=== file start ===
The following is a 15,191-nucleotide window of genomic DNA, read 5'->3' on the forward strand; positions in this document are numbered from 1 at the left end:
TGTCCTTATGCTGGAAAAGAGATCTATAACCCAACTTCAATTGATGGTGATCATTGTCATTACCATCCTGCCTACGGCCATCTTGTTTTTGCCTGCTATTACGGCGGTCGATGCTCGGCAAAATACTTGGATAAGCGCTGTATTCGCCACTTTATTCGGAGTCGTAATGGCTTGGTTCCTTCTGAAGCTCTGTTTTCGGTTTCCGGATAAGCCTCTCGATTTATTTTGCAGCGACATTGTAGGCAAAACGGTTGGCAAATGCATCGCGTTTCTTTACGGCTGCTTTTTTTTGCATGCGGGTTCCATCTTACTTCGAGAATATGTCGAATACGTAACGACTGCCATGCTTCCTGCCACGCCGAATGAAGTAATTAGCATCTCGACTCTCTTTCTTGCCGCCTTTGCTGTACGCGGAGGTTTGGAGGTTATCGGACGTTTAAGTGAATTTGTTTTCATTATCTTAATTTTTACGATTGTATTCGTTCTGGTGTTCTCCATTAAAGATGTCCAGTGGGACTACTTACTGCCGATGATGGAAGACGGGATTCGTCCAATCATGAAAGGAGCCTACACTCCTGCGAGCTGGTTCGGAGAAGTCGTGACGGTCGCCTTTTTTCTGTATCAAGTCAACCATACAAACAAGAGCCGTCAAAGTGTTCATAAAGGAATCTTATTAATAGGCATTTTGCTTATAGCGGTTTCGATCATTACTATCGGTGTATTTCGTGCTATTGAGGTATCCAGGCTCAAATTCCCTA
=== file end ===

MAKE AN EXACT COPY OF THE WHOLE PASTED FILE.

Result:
The following is a 15,191-nucleotide window of genomic DNA, read 5'->3' on the forward strand; positions in this document are numbered from 1 at the left end:
TGTCCTTATGCTGGAAAAGAGATCTATAACCCAACTTCAATTGATGGTGATCATTGTCATTACCATCCTGCCTACGGCCATCTTGTTTTTGCCTGCTATTACGGCGGTCGATGCTCGGCAAAATACTTGGATAAGCGCTGTATTCGCCACTTTATTCGGAGTCGTAATGGCTTGGTTCCTTCTGAAGCTCTGTTTTCGGTTTCCGGATAAGCCTCTCGATTTATTTTGCAGCGACATTGTAGGCAAAACGGTTGGCAAATGCATCGCGTTTCTTTACGGCTGCTTTTTTTTGCATGCGGGTTCCATCTTACTTCGAGAATATGTCGAATACGTAACGACTGCCATGCTTCCTGCCACGCCGAATGAAGTAATTAGCATCTCGACTCTCTTTCTTGCCGCCTTTGCTGTACGCGGAGGTTTGGAGGTTATCGGACGTTTAAGTGAATTTGTTTTCATTATCTTAATTTTTACGATTGTATTCGTTCTGGTGTTCTCCATTAAAGATGTCCAGTGGGACTACTTACTGCCGATGATGGAAGACGGGATTCGTCCAATCATGAAAGGAGCCTACACTCCTGCGAGCTGGTTCGGAGAAGTCGTGACGGTCGCCTTTTTTCTGTATCAAGTCAACCATACAAACAAGAGCCGTCAAAGTGTTCATAAAGGAATCTTATTAATAGGCATTTTGCTTATAGCGGTTTCGATCATTACTATCGGTGTATTTCGTGCTATTGAGGTATCCAGGCTCAAATTCCCTA